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Darkbiship

Game Concepts

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Hello Im new here, so I apoligize if this is the wrong section. What really frusturates me when Im trying to come up with a gameconcept, is the fact that it feels like almost everything has been done, and when I try to put a new twist on it, it ends up being well stupid. I was wondering how you guys get around this other then story, so how do you guys do it?

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Original post by Darkbiship
Hello Im new here
Welcome to GDNet! [smile]

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I apoligize if this is the wrong section.
It's not a bad section for it, but I'm going to move you to Game Design where I think it fits a bit better and you'll probably get better responses.

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What really frusturates me when Im trying to come up with a gameconcept, is the fact that it feels like almost everything has been done, and when I try to put a new twist on it, it ends up being well stupid.
I was wondering how you guys get around this other then story, so how do you guys do it?
You could try following a set of rules or working within some set of contraints. You might enter a contest which places restrictions on the type of game you can create, or you could try a set of restrictions such as Dogma 2001, or simply create your own set of restrictions. Having to work within contraints can sometimes lead to some interesting ideas because you have to be creative to come up with something fun that fits.


Another approach is to simply take a concept that has already been done, and to try to create a better implementation of it; perhaps there's some old game you loved, and there aren't too many more like it, but something about the interface or storyline or weapon-selection or whatever bothered you - create a new setting and/or storyline as appropriate and make a new game which is very similar and not very original, but which improves on the older version.

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when I try to put a new twist on it, it ends up being well stupid.
Have you tried developing small prototypes of your ideas to see if they're actually fun? Lots of very succeful games are based on ideas that sound pretty stupid, but they're still fun to play.

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Thanks for that lengthy help, yes I have actually tried prototypes, and I had an idea for an endless shooter where instead of actually weilding them, you open up a portal, and out comes what ever projectile you want, anything from fireballs to small cats, it was fun, but I did it mostly because I cant animate

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Sometimes you just have to go through several lame ideas before you find something interesting and new. Don't give up if you came up with something bad, just keep going, or better yet, figure out why it's bad, and see how you can improve on it.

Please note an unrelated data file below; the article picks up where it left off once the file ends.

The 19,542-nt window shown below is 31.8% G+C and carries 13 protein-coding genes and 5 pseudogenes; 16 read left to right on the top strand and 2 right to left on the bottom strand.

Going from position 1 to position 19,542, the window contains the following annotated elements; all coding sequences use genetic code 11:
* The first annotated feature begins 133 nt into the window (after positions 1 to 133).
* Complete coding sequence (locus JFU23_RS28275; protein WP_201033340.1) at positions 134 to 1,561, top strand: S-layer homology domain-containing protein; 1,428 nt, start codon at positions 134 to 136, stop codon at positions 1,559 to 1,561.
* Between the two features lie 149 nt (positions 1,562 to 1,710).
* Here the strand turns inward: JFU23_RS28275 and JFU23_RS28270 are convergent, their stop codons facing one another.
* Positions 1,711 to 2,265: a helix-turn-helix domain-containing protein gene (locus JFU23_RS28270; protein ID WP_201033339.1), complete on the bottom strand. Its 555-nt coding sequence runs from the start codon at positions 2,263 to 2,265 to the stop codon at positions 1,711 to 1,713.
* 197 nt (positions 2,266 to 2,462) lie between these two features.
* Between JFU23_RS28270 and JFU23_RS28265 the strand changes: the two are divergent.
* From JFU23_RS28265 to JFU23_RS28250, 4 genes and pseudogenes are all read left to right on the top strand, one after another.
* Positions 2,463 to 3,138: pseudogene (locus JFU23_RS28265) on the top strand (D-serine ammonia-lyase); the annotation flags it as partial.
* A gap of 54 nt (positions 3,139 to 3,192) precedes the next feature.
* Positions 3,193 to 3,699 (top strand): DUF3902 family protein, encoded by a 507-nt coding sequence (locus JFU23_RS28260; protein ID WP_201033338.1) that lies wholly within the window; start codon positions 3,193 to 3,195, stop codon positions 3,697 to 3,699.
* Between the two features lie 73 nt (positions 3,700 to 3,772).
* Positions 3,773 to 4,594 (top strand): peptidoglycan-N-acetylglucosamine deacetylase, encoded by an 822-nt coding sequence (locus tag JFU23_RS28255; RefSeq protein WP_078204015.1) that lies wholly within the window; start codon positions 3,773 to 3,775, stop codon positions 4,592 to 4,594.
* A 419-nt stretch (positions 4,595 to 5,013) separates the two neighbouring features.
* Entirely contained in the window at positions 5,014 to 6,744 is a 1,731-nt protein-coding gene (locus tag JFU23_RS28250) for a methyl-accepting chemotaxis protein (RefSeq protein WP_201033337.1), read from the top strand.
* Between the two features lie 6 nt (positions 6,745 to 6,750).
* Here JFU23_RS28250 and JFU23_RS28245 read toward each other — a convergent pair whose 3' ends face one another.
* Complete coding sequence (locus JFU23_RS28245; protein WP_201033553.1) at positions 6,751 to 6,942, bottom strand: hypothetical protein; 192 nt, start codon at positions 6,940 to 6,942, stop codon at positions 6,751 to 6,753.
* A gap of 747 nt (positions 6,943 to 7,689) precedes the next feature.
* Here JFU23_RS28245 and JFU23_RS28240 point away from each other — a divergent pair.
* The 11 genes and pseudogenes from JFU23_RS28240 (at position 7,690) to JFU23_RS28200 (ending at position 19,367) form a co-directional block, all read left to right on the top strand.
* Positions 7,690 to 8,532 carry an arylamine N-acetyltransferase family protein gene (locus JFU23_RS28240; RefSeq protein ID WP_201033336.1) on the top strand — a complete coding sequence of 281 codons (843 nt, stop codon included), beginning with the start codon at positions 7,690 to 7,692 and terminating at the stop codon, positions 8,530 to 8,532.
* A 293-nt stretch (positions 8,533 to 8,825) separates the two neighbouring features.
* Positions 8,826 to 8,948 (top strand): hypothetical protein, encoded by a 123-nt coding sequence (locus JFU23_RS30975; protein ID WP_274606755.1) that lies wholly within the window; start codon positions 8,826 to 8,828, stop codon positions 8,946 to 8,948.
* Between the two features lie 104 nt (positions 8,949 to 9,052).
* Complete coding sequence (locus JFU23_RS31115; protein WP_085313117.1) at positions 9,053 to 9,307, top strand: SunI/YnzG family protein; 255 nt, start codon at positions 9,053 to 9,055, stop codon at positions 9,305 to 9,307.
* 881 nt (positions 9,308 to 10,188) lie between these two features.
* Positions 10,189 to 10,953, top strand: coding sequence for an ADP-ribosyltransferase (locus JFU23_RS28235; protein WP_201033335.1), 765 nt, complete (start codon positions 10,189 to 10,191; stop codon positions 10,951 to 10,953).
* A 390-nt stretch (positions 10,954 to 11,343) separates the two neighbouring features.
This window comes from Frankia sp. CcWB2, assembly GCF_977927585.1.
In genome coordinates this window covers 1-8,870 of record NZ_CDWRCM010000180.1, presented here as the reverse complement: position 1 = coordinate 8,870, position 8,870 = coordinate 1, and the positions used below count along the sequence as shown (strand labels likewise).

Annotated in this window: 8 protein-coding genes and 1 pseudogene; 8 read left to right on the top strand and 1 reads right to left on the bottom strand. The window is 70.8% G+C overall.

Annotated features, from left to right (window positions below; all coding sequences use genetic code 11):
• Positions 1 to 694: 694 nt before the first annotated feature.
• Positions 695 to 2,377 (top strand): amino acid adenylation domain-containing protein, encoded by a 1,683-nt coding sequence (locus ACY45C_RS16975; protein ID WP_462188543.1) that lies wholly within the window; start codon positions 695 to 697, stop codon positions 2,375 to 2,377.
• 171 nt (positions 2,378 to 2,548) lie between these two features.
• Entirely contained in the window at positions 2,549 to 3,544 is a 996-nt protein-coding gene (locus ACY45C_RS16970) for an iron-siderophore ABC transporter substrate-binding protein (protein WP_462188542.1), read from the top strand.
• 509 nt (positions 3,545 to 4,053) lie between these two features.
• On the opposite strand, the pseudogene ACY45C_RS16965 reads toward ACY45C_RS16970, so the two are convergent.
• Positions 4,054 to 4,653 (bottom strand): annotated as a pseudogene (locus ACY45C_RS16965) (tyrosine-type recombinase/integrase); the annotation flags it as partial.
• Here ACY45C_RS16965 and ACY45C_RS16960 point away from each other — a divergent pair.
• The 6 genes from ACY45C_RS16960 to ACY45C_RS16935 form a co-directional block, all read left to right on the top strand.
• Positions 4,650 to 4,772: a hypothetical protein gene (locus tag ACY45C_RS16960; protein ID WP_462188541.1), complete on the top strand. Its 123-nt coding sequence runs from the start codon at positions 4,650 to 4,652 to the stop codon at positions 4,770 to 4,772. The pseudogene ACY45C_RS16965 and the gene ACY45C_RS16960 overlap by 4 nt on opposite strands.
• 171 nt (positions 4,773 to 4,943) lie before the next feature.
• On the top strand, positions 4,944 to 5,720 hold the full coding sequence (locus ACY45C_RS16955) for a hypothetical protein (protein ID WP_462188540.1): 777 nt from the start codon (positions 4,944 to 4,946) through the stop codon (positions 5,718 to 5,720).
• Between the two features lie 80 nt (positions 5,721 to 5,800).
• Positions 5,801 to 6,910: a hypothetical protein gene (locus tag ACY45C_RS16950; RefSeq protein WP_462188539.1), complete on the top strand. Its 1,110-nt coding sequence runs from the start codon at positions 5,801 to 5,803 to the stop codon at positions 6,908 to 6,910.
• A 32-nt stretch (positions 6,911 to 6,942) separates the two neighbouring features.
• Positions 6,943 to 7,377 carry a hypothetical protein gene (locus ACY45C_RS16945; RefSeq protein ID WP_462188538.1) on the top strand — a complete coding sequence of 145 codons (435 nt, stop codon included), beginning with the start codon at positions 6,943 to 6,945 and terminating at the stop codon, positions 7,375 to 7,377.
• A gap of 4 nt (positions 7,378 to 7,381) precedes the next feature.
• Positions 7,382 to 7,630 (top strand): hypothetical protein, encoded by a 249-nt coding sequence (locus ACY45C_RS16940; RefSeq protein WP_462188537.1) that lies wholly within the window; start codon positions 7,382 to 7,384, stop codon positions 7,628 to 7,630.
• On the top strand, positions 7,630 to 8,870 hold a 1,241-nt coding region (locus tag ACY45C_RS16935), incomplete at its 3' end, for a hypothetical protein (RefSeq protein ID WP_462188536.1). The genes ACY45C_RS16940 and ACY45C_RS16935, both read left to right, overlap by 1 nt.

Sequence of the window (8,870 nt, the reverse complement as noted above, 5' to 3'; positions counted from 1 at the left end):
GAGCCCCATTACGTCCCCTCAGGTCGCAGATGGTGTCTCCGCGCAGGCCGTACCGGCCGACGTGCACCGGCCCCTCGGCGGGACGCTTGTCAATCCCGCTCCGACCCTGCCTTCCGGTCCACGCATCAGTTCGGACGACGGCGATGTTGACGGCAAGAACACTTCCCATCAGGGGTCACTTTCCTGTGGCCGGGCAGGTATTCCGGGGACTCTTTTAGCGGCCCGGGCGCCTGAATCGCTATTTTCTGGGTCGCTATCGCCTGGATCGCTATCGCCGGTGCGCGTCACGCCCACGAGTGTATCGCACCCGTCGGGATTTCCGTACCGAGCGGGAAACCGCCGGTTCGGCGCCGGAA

I suggest that you look into the Experimental Gameplay Project, and various websites like it.
http://experimentalgameplay.com

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I actualy have been visting EGP for a while and I have a new concept, that was inspired by a comic,
Enter the Myspace
its a top down shooter, based around the idea of if you ask me to join myspace Il shoot rainbows at you.
It started as a matrix lobby game, but evolved into EtM, the story is simple Tange Himst has captured your friend, and forced him to make a profile. You and your partner Rintty must fight through emos, flamers, mods, and glammer girls. You have to fight through 50 flights to save him.

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I try not to focus too much on story or visual fluff when I'm looking for a good core gameplay concept. Those can be mixed together later on, once I've got a fun gameplay mechanic going. Depends on what sort of game you're after, of course.

Anyway, what I'm doing is just writing or sketching down the game ideas I come up with. I've got a list of roughly 50 ideas and concept images, ranging from rough, vague ideas to detailed and fleshed out concepts and prototypes. Even when an idea doesn't sound very innovative, I won't toss it away. It's not bad per definition, and it might just be what that other idea lacks.

Every now and then I go through the list, to get some inspiration. To mix some old ideas with what I recently saw or came up with. If something sounds interesting, I try to prototype it. Spending a few days getting a basic version up and running. If that's fun to play, I'll spend some more time on it and pass it to a few friends to see what they think of it and what suggestions they come up with. If it's not an interesting concept, I try to find out why and what I can do about it. Often, I just write that down in the list and continue with something more interesting. I might always be able to use it later on.

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When it comes right down to it, as the good Captain mentioned, a game is only as good as it's gameplay mechanics.
Since the mechanics are what you will be using the entire game, it is an extremely important feature.

My dream RPG is built entirely around a mechanic (a unique movement system). Since the player will spend the majority of their time moving/exploring, I needed a mechanic that felt satisfying even after much use.

If you want more story/theoretical concepts, this method has worked for me every time:

"Wouldn't it be cool if..." or "What would it be like if..."

These questions help me all the time to make up cool settings, character and worlds. It may seem that everything has been done before, but there are still plenty of good ideas out there.

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